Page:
A woman is protected not only from discrimination on the grounds of sex (as men are too) but also from discrimination due to maternity and pregnancy. An employee is protected from this type of discrimination during the "protected period" which is from the start of the pregnancy until the return from maternity leave. Having received more than 14,000 calls last year about this type of discrimination - almost 10% more than the previous year - ACAS have recently published guidance aimed at helping employers create supportive workplace for women during pregnancy and maternity leave. The guidance includes numerous practical examples of how discrimination can occur as well as pointers on how to prevent it and deal with it if it does arise.
ACAS have also published new online guidance for employers outlining what kind of behaviour could be considered to be sexual harassment in the workplace and how to report it, including how to deal with historic allegations and when to involve the police.
Maternity at Work, a charity aimed at ending inequality for pregnant women has published a report highlighting the problem of unfair and/or discriminatory redundancy of pregnant women. The report finds that one in every 20 women who are pregnant or on maternity leave are made redundant either during the pregnancy, while on leave or on their return to work. It also highlights that, according to research from the Equality and Human Rights Commission, in 2016 77% of pregnant women and new mothers experienced discrimination or negative experiences during their pregnancy, maternity leave or on return to work. This research also suggested that 11% of mothers (equating to 54,000 women) lost their job as a result of maternity discrimination each year. These figures show significant increases from a similar study undertaken in 2005. The report's recommendations include:-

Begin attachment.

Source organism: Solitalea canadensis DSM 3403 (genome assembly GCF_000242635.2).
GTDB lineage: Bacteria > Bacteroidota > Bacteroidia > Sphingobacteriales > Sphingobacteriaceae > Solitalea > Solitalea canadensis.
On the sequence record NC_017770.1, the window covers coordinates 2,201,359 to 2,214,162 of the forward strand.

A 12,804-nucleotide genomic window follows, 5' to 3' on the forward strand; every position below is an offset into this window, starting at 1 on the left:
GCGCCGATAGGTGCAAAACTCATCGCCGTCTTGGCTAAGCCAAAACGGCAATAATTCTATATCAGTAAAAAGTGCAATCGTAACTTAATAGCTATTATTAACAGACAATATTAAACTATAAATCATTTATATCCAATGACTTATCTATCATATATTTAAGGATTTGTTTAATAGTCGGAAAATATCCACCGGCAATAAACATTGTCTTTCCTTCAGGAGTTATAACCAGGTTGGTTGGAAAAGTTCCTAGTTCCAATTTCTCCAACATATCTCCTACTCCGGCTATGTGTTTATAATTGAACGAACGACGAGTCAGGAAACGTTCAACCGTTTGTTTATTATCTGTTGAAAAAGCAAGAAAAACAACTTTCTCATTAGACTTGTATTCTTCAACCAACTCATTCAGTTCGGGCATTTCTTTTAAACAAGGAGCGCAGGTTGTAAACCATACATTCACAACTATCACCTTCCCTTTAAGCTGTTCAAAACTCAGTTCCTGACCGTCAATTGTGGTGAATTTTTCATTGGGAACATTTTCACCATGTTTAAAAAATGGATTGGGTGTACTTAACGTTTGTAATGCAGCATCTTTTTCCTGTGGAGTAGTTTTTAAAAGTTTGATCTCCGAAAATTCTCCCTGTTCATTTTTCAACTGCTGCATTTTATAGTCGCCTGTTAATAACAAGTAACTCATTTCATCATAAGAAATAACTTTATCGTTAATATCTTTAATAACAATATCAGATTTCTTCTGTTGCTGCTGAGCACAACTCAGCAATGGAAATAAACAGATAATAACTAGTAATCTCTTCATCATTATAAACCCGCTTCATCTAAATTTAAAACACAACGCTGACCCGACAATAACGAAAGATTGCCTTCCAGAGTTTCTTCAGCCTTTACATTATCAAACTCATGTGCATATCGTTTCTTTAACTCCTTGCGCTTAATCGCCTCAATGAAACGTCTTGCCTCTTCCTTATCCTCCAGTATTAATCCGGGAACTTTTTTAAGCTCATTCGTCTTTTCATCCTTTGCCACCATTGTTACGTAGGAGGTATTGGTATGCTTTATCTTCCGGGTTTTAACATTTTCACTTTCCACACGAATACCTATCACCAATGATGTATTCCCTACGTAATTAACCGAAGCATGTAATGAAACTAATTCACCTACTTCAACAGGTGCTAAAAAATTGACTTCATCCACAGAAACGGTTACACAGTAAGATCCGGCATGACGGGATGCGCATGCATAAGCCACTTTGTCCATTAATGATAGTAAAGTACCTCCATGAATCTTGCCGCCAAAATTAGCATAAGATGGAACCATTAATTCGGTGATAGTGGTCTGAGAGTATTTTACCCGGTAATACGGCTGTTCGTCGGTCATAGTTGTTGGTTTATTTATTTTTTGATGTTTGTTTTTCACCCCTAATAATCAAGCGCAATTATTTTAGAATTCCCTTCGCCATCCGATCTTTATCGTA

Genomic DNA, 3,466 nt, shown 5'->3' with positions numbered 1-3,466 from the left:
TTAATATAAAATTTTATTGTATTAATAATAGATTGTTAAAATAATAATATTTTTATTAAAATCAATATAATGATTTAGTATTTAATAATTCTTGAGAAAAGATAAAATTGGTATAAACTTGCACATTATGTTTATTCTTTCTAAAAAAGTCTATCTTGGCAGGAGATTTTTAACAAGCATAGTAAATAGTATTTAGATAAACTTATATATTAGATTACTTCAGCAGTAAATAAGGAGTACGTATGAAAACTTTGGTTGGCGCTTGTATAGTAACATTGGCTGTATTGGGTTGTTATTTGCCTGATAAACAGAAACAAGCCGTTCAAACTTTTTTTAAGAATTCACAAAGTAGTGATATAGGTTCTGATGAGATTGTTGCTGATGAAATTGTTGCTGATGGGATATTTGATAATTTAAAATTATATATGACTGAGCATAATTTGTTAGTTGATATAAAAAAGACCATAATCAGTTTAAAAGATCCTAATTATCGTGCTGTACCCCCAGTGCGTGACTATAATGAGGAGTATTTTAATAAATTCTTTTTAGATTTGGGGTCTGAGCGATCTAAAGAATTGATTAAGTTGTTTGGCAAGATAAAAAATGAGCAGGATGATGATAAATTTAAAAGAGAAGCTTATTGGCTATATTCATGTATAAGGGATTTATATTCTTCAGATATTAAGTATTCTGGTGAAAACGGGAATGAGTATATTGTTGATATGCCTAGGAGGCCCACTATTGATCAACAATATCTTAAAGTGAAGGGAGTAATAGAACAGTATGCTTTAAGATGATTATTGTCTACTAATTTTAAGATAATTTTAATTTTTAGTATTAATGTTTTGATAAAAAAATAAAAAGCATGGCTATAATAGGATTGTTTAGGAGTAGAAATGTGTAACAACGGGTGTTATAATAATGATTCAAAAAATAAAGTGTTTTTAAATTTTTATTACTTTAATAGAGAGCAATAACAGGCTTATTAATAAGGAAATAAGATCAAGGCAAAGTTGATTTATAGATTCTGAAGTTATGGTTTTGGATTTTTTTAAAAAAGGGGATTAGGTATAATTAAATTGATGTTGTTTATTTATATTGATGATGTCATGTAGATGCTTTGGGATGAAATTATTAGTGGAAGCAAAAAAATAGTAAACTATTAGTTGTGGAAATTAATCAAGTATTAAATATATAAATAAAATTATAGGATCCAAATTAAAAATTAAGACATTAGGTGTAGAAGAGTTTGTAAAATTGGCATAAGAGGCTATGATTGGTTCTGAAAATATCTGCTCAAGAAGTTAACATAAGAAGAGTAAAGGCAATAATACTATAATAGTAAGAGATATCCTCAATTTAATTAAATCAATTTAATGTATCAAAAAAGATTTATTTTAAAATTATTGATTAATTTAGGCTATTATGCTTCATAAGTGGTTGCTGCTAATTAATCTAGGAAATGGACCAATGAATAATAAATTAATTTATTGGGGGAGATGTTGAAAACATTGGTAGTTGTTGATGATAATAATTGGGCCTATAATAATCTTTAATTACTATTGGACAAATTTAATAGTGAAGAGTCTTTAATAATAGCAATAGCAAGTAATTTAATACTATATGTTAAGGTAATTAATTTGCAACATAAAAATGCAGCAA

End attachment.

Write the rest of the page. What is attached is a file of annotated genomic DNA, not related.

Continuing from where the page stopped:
- new legal protections against unfair redundancy operating from pregnancy until 6 months after the end of maternity or shared parental leave;
- the protections should be extended to fathers and partners taking paternity, shared parental and parental leave during their child's first year; and
- the time limit for making a claim to a tribunal should be extended to six months for women from the start of their pregnancy through until 6 months after their return to work.
The UK Government undertook to review redundancy protection in January 2017 but this has not yet been acted upon.
The CIPD have also recently published a report, this time in relation to barriers to black, Asian and minority ethnic (BAME) career progression. The report offers insight, support and guidance for employers and examines barriers to access and career progression for black and minority ethnic individuals and highlights some concerning results including that 29% of BAME say discrimination is the cause of lack of career progression.
And finally, new guidance has been published by the Department of Work and Pensions on the Fit for Work Scheme. This coincides with an announcement that in England and Wales the scheme has been scaled down due to low levels of occupational health referrals. The Guidance can be found here.